Content » Vol 51, Issue 9

Original report

The World Health Organization Disability Assessment Schedule (WHODAS 2.0) and the WHO Minimal Generic Set of Domains of Functioning and Health versus Conventional Instruments in subacute stroke

Sinikka Tarvonen-Schröder, Saija Hurme, Katri Laimi
Department of Rehabilitation and Brain Trauma, Turku University Hospital, PO Box 52, FI-20521 Turku, Finland. E-mail: sinikka.tarvonen-schroder@tyks.fi
DOI: 10.2340/16501977-2583

Abstract

Objective: To compare short generic International Classification of Functioning, Disability and Health (ICF)-based measures of functioning with traditional measures of stroke severity and dependence in subacute stroke.
Methods: In this cross-sectional study patients with stroke (n = 195) and their significant others completed the 12-item World Health Organization Disability Assessment Schedule (WHODAS 2.0) at discharge from rehabilitation. A neurologist assessed functioning with the 7-item World Health Organization (WHO) Minimal Generic Set of domains of functioning and health. These scores were compared with assessments of severity of stroke (National Institutes of Health Stroke Scale; NIHSS) and dependence (modified Rankin Scale; mRS; and Functional Independence Measure; FIM).
Results: From mild to severe stroke, increasing disability was found in single items and sum scores of WHODAS and the WHO Minimal Generic Set. Al-though proxies rated 6 out of the 12 separate WHODAS functions more impaired than did the patients, correlations between the different measures (proxy- and patient-WHODAS, the WHO Minimal Generic Set, mRS, NIHSS and FIM total and sub-scores) were strong to very strong, except for moderate correlations between patient-WHODAS, and NIHSS or FIM cognitive sub-score.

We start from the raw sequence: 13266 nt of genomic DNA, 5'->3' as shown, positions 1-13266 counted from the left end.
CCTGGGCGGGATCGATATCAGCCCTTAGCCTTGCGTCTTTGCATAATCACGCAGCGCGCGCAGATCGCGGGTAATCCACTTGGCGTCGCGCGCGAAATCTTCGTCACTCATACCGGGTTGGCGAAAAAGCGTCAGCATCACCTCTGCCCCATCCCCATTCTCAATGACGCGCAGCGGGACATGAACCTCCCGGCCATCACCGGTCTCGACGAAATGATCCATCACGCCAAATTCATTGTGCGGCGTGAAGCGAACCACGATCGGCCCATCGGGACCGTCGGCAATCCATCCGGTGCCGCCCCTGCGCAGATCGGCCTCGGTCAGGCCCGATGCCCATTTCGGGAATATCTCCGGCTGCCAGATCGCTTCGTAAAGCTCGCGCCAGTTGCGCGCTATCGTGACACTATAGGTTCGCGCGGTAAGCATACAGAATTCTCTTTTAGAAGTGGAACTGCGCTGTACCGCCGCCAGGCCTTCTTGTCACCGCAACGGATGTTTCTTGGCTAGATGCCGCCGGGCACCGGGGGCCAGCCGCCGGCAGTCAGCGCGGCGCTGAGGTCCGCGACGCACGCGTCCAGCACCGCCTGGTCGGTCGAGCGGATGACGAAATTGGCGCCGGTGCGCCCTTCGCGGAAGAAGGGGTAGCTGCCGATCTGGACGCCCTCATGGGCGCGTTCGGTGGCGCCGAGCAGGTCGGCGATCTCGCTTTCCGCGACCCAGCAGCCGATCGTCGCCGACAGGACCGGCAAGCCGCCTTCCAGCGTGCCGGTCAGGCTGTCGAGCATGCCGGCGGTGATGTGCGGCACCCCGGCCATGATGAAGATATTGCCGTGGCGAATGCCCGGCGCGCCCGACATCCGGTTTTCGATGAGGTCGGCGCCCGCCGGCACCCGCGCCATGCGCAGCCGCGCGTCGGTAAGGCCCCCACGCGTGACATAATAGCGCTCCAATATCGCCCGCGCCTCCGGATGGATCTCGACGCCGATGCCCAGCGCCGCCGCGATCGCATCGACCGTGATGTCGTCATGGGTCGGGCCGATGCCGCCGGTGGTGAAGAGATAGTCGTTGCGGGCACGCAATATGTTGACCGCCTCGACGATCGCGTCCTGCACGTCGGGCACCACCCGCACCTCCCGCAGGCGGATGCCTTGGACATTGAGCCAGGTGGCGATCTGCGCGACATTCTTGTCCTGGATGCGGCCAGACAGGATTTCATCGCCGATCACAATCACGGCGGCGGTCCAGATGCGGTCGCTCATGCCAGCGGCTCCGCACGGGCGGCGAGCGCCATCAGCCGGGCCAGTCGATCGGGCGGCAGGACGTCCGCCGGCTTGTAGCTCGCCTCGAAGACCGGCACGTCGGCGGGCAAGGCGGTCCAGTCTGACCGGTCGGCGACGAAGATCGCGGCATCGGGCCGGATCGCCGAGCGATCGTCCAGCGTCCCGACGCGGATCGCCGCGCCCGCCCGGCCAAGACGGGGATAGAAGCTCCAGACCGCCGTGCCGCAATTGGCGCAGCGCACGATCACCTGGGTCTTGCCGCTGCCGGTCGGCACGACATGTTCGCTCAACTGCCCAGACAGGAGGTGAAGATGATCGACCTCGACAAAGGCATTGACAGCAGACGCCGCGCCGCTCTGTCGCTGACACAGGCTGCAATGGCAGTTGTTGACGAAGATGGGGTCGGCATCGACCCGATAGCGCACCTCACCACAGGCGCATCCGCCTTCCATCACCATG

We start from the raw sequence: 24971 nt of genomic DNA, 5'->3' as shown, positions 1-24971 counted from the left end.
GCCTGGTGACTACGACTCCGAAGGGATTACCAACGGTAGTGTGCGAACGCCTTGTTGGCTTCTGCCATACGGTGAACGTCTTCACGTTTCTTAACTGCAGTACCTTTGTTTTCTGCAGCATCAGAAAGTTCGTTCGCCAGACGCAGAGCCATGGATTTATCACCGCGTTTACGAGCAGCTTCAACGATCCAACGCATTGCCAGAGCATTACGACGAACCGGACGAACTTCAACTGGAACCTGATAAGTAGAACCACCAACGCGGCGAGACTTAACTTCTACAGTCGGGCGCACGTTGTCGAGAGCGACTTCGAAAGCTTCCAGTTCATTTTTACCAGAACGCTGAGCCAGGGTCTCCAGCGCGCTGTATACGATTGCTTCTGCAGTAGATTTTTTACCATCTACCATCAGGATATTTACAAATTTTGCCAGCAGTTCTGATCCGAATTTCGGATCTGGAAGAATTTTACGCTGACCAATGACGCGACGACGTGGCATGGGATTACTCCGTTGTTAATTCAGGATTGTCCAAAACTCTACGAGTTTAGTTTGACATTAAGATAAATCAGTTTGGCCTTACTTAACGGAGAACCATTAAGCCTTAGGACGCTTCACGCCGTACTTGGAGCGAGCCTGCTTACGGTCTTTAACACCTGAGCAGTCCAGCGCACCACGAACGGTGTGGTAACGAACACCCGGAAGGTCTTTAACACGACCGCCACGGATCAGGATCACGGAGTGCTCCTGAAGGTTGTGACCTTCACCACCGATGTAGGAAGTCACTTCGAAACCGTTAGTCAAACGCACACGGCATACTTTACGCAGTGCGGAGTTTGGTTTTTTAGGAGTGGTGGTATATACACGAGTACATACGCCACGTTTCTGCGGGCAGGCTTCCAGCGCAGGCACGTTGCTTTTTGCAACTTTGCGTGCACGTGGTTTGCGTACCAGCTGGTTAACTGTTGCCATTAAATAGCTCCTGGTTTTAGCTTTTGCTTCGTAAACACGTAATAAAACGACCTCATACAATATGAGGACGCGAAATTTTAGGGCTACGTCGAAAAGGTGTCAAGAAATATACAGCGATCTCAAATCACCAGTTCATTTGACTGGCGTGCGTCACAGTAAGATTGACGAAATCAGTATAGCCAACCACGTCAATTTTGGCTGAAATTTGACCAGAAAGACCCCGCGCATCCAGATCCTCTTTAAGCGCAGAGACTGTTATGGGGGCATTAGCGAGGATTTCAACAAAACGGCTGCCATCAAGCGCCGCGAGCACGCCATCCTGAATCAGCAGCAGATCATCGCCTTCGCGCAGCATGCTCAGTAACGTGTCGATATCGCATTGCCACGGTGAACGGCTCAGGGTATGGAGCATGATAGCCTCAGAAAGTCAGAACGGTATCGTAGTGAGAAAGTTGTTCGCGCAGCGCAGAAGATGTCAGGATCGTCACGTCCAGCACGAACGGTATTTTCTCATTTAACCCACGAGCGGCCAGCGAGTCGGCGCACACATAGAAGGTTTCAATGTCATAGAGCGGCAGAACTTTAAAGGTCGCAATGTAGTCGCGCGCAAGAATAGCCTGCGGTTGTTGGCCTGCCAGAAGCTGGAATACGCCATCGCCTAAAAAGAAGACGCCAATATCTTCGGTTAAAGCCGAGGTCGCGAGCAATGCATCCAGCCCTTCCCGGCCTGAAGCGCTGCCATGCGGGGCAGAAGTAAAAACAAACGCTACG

Conclusion: Despite their brevity, both generic ICF-based tools were useful in finding disabilities for patient- and family-centred goal-setting and service-planning after subacute rehabilitation.

Lay Abstract

This study compared short generic International Classification of Functioning, Disability and Health (ICF)-based measures of functioning, the patient- and proxy-reported 12-item World Health Organization Disability Assessment Schedule (WHODAS 2.0) and the 7-item WHO Minimal Generic Set of domains of functioning and health assessed by a neurologist, with traditionally used measures of stroke in the subacute phase. Although proxies rated 6 out of 12 separate WHODAS functions more impaired than did the patients, the scores of patient- and proxy-reported WHODAS 2.0 and the WHO Minimal Generic Set correlated well with each other and with older measures of stroke severity (National Institutes of Health Stroke Scale) and dependence (modified Rankin Scale and Functional Independence Measure). Both ICF-based tools, despite their brevity, were useful in finding disabilities for patient- and family-centred goal-setting and service-planning after subacute stroke rehabilitation.

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